Over nearly a decade of Vincent CD-S6 MK was the flagship model of the Vincent CD series. Both technically and visually the unit was in a class of its own.
In order to take account of technical developments, the time has come to present a successor: The CD-S7 DAC have the virtues of the CD-S6 MK taken over and completed by the possibility of using the device in addition to the DAC. It is now possible by means of optical digital signals, co-axial or USB port can be supplied in order to allow this in more benefit from the superior analog signal processing of CD-S7 DAC. Thanks to the D / A converter PCM1796 your digital sources now reach almost the sound quality of a CD.
The analog signal is output by the circuit fully balanced and the CD-S7 DAC also further treated, each of the four signal lines are equipped with a private power filter and amplifier. As a result, the sound better, and the dynamic range is increased.
To read the digital signals of a CD is used Sanyou chip DA11. The software has been developed and this is a safe reading all CDs. But this uses relatively little effort, if the signal is processed further in the following is not good. We are using Russian tubes of type 6922, making the sound benefited enormously. The transparency and spatial becomes clear after the first few notes. Revised is also the power supply. To provide the power, a toroidal transformer was installed. The power supply options include a 6Z4 and a 12AX7 tube for providing the required voltages. At key points quality components known vendors were used, it is understood, however, with so much effort by itself
(N.B. This page was translated from German, hence the poor grammar.)
- D / A converter: 24bit/192kHz
- Transmission: 20Hz - 20kHz + / -0.5 dB
- Distortion: <0.005%
- Signal to Noise Ratio:> 94dB
- Dynamic range:> 100dB
- Audio Output Voltage: 2.5 V
- Channel Separation:> 90dB
- Inputs: 1 x USB, 1 x Digital Optical, 1 x Digital Coaxial,
1 x 3.5 mm jack (Power Control)
- Outputs: 1 x stereo RCA, 1 x Stereo XLR, 1 x Digital Coaxial,
1 x 3.5 mm jack (Power Control)
- Color: Black or Silver
- Weight: 9kg
- Dimensions: 430x356x132 mm
Vinyl vs Digital
One of the most commonly asked question is what is better? Vinyl or Digital music.
Short answer is both have their pros and cons.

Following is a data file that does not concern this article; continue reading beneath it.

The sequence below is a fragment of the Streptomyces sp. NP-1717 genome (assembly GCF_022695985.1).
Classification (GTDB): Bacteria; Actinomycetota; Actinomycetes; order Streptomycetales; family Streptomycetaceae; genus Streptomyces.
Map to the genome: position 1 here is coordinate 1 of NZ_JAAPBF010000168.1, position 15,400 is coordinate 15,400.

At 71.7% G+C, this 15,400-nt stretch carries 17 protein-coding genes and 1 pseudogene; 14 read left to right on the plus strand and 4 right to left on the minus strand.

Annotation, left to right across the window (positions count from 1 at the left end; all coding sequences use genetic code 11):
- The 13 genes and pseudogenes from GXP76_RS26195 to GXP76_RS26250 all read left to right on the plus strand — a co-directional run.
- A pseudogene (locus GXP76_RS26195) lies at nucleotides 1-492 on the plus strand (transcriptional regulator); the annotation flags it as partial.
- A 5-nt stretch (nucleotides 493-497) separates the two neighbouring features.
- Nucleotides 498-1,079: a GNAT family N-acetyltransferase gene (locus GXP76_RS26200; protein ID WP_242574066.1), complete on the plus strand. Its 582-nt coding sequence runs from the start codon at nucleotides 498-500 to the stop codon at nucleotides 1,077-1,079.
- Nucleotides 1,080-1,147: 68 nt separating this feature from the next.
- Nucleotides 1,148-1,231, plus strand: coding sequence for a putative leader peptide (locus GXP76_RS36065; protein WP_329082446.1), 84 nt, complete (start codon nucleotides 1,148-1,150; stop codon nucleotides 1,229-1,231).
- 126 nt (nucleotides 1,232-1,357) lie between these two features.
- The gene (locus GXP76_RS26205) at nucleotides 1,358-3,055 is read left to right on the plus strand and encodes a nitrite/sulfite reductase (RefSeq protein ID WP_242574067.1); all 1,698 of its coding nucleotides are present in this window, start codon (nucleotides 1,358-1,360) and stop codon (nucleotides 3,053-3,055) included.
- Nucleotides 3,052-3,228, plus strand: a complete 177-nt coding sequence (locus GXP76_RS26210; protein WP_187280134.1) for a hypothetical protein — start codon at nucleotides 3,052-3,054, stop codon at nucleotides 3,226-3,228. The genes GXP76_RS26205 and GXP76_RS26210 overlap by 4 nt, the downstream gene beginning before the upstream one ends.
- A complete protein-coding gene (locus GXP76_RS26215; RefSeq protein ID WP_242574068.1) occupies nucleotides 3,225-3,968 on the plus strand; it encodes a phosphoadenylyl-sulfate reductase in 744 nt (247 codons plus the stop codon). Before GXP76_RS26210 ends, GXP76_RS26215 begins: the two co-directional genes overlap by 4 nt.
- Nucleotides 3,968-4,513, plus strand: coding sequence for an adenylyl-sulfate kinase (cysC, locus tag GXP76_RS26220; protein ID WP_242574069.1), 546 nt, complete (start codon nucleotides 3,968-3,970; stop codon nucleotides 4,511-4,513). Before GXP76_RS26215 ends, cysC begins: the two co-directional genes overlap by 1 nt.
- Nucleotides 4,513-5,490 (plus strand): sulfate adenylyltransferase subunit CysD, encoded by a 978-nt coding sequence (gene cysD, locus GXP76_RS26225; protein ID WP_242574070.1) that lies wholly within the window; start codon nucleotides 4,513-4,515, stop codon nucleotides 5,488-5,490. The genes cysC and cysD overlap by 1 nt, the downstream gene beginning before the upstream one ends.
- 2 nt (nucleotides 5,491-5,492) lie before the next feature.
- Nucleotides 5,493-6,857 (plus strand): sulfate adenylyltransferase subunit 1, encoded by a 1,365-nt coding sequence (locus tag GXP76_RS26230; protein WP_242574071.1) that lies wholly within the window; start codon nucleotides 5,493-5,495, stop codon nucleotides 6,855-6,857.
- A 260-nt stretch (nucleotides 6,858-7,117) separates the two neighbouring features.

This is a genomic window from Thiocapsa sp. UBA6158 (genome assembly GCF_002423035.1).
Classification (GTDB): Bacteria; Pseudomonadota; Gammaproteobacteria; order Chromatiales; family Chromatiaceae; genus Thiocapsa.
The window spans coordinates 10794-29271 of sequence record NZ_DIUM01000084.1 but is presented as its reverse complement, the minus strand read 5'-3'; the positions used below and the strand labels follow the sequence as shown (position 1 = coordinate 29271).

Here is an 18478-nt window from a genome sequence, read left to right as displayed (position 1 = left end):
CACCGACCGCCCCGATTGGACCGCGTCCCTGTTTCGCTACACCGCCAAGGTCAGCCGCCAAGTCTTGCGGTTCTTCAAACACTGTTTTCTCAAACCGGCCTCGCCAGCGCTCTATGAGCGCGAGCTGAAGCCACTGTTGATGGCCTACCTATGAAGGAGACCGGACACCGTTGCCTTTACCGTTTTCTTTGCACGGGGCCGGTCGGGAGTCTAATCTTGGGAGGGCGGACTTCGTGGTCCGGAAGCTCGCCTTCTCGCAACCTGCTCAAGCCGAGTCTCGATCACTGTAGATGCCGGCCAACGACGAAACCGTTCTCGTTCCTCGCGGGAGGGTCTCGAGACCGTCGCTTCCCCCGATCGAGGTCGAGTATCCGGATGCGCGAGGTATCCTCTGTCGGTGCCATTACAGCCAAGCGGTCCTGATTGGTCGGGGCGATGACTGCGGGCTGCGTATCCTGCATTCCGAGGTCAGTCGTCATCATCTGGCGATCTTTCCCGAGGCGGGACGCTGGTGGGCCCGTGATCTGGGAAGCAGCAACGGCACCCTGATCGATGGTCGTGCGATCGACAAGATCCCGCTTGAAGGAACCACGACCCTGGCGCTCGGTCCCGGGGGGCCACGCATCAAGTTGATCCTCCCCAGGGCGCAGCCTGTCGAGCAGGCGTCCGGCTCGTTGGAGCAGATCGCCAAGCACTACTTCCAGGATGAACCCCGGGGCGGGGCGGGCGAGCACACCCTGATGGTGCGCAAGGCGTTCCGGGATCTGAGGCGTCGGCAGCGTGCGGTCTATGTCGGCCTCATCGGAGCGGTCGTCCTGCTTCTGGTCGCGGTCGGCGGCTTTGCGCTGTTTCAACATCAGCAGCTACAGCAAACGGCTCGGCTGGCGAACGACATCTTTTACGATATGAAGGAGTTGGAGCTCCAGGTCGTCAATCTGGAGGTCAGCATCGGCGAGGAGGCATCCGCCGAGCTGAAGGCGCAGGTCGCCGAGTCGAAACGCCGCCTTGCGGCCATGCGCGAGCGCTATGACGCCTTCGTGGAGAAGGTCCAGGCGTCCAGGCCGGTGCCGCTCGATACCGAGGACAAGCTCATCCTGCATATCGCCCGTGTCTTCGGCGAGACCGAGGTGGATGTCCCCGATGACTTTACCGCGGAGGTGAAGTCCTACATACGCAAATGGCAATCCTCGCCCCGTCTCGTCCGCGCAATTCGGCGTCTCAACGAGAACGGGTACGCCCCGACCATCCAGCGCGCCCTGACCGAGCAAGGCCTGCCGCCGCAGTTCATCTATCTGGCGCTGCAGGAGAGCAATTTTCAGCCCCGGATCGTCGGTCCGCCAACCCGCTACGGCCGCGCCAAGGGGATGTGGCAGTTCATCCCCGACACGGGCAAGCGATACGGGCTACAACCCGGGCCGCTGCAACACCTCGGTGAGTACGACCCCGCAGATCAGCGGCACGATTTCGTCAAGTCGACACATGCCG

I will go through the differences are we see them and try to list the pros and cons as comprehensively as we can.
- Delivers analog sound. This is what is refered to as a 'warm' sound. Analog sound is what we hear with our ears. The vibration of the styli (needle) in the groove of the record creates sine waves that is then reproduced by the amplifier and speakers. There is no digital conversion that is an estimate of the music.
- Can last a lifetime.
- Cartidges and styli can usually be upgraded.
- Delivers a wider frequency range including ultrasonic frequencies (above 20 kHz) that have been shown to help the body release endorphines that brings on that 'feel-good' feeling.
- Potentially more accurate sound.
- Can come with booklets with band photos and lyrics.
- Can be easily damaged.
- Large music collections can take up alot of space.
- Not 'toddler friendly' (though they DO make good frisbees)
- Needs more maintenance.
- Not a portable media.
- Large collections in very small space.
- Can be used in multiple devices. (computers, phones, MP3 players, CDs, USB sticks, etc)
- Much less suseptible to physical damage than vinyl.
- Can be organised much more efficiently. (search entire music libraries with a simple click)
- Digital devices can be improved by external Digital to Analog Convertors. (DACs)
- Can be digitally remastered after recording. (Usually done is a studio)
- Easy to make copies of files.
- Can lose entire collections if hard discs fail.
- Doesn't have the 'warmth' that vinyl has.
- Is not an exact copy of the music. Digital music is an estimate that is accomplished with 'sample rates' (the higher the sample rate the closer to the original)
- A lot of digital music is compressed. (lower sound quality)
- Potential compatability issues with different file types on different hardware.